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Asteroid hitting the Earth and causing a devastating Tsunami

  1. Jan 3, 2005 #1
    Does anyone know the calculation (asteroid size..etc), for an Asteroid hitting the Earth and causing a devastating Tsunami of the propotions as seen in Indonesia?

    It seems to me that I had heard that an Asteroid the size of a VW beetle, if hitting the earth head on, and landing at the same location off Sumatra, would cause a Tsunami more devastating than the current natural disaster, is this possible?
  2. jcsd
  3. Jan 3, 2005 #2
    It think one just a quarter mile in diameter (1400 feet) like 2004 MN4 would create a wave of 1000 feet high traveling 800 Mph into the shore creating regional devastation. It was predicted to hit April 13th @ 9:36 pm 2029 a few days ago but futher study shows it will miss.
  4. Jan 3, 2005 #3


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    HERE it is. It doesn't say anything about a tsunami unfortunately, but putting in a 1400ft object at 8 miles/sec velocity gives a 5.5 earthquake 100 miles from the impact point. I think that's in the ballpark, if a little smaller, than what was felt from this earthquake.
  5. Jan 3, 2005 #4
    The 5.5 figure refers to the magnitude at the epicenter or point of impact. You can change the distance from point of impact and the Richter magnitude stays the same.

    It is not in the ballpark. To get a 9.0 Richter reading, I input:

    • Distance from Impact: 200.00 km = 124.20 miles
    • Projectile Diameter: 4000.00 m = 13120.00 ft = 2.48 miles
    • Projectile Density: 3000 kg/m3
    • Impact Velocity: 17.00 km/s = 10.56 miles/s
    • Impact Angle: 45 degrees
    • Target Density: 1500 kg/m3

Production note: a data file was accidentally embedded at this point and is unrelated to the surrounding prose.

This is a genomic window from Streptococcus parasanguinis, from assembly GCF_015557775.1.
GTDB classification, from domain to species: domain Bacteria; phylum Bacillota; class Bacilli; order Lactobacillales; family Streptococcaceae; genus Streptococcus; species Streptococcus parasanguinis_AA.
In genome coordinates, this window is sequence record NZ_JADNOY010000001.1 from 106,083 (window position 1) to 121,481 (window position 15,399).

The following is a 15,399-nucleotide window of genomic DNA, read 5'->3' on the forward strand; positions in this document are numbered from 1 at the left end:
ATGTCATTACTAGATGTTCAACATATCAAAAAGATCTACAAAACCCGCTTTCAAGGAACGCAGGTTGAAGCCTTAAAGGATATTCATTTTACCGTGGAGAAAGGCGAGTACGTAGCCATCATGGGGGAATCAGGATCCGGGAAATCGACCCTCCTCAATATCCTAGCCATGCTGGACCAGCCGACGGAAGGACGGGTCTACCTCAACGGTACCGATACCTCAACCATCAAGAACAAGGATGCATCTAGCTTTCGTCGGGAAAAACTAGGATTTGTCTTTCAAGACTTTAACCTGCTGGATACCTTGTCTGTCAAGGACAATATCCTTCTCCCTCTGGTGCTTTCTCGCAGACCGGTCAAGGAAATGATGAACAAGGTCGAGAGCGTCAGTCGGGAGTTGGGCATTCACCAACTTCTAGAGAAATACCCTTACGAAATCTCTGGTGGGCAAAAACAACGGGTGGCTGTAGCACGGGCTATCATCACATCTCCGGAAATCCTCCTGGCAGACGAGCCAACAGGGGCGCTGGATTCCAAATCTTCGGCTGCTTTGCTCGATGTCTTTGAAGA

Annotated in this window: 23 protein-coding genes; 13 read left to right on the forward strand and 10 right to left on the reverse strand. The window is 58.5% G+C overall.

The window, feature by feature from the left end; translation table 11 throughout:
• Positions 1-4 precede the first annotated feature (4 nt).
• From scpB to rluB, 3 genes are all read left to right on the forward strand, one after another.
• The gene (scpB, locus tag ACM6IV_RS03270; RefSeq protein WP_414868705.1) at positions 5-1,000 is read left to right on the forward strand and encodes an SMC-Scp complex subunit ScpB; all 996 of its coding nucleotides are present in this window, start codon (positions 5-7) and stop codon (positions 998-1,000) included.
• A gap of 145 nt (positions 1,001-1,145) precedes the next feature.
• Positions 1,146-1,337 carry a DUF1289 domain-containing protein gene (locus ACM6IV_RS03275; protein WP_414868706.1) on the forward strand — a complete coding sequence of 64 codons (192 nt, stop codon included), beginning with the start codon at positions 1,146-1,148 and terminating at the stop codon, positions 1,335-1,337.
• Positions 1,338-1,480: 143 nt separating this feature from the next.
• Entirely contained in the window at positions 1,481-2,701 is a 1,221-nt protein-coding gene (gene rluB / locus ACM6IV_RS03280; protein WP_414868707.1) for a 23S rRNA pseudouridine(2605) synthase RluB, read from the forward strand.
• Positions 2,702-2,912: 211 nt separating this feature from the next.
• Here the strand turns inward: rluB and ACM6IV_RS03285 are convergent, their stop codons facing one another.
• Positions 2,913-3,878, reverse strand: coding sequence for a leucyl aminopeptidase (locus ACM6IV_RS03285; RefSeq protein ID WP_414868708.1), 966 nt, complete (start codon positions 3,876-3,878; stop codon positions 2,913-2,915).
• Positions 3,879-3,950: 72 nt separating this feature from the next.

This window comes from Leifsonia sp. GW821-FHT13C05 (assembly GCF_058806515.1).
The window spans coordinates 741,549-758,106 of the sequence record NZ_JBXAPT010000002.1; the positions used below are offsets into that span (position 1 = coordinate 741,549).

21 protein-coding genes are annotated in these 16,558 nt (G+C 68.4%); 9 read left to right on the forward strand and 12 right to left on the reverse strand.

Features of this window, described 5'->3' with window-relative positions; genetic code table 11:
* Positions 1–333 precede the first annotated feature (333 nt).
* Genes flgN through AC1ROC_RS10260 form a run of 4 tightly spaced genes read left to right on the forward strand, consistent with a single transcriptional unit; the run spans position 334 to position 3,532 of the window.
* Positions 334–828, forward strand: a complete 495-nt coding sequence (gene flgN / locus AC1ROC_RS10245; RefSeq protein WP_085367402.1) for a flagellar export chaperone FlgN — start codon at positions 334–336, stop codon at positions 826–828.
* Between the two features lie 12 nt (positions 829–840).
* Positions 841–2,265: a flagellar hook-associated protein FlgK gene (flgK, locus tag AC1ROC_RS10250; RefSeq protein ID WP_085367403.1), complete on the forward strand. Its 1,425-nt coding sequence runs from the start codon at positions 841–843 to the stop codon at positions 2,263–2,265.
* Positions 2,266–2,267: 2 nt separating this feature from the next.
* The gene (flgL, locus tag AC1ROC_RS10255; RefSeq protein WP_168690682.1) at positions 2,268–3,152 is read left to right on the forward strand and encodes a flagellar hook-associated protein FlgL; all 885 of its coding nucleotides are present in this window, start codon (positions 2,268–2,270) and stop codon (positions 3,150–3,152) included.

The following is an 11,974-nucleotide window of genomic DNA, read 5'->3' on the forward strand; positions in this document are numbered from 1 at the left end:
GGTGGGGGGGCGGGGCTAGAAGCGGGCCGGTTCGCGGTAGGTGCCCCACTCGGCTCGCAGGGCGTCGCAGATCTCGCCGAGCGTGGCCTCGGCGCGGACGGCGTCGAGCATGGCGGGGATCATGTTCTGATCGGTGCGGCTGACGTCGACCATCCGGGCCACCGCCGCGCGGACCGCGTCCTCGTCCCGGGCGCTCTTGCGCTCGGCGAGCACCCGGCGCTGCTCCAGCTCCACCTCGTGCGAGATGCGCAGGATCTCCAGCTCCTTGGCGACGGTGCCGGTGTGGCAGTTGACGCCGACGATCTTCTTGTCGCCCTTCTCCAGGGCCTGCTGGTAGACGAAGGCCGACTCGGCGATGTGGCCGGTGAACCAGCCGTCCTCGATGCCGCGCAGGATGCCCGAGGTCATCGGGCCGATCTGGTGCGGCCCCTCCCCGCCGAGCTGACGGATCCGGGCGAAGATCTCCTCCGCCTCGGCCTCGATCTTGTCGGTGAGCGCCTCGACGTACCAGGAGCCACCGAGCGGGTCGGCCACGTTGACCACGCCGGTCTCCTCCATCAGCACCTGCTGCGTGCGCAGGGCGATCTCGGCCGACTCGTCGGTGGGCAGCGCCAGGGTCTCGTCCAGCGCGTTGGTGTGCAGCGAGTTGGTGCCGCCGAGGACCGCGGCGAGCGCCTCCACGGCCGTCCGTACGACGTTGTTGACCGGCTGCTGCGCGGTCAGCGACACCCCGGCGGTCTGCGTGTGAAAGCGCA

• Target Type: Crystalline Rock

    My impact velocity is greater, and my projectile diameter is massively greater.
  6. Jan 3, 2005 #5
    Great site, thanks!
  7. Jan 3, 2005 #6
    If it hit in 2000 feet of water and near the coast it would be much much worse.
  8. Jan 7, 2005 #7


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    Double check the math? An asteroid that size would cause global (not regional) devastation. (comparison: The KT-event object was about 6 miles wide.)

    A UK report on near-earth object hazards (Sept 2000) predicts significant tsunamis from an 200-300 meter asteroid. It predicts global-scale tsunamis for 1.7 km objects
    see chapter 3 of http://www.nearearthobjects.co.uk/report/resources_task_intro.cfm
  9. Jan 7, 2005 #8


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    From my (admittedly limited) understanding of mega-tsunami, and especially those predicted from asteroid impact, the wave caused by this projectile would be much larger than the wave that would result from an earthquake of equal force. This is because the asteroid "tunnels" through the water down to the bottom, displacing large amounts of water and leaving empty space. This phenomenon has been verified in laboratory models and by evidence from sites where mega-tsunami have been generated by landslides.
    Last edited: Jan 8, 2005
  10. Jan 8, 2005 #9


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    You're probably right - the mechanism is different. I wish the site would say something about tsunamis.
  11. Jan 9, 2005 #10
  12. Jan 9, 2005 #11
    Many thanks, great paper.

    In the 'timline' graph, at time 40 seconds, the peak of splash appears to be vertically intact?..I would have thought the splash would have sent a volume of water that , excuse the wording 'takes-off'?

    I have seen experiment footage in a slowed-down manner of milk? droplets, that send liquid globules high into the air, a volume/globular of water that must come back down to Earth with an added splashdown effect?

    I presume that any dispersed liquid can only maintain its volume up to a certain 'globular' size?..so the macro effects would be more of a 'spray'?
    Last edited: Jan 9, 2005
  13. Jan 10, 2005 #12
    Hello WHP,

    Indeed, in the graph it just '' looks'' that the peak is vertically intact.
    However, the horizontally and vertically scales of the graph are not the same,
    that is, the horizontal scale is ± 1cm=8 km and the vertical scale is
    ± 1cm=4km.

    So in fact, when using equal scales, the figure should be stretched out twice in horizontal direction.
    But even then, looking at an amplitude of 2200 m,that's a very big wave!

    The same, and even much more,is the case in the figures on page 21 of the paper.
    The horizontal scale use here is ± 1cm=4.5 km and the vertical scale is ±1cm =1 km.
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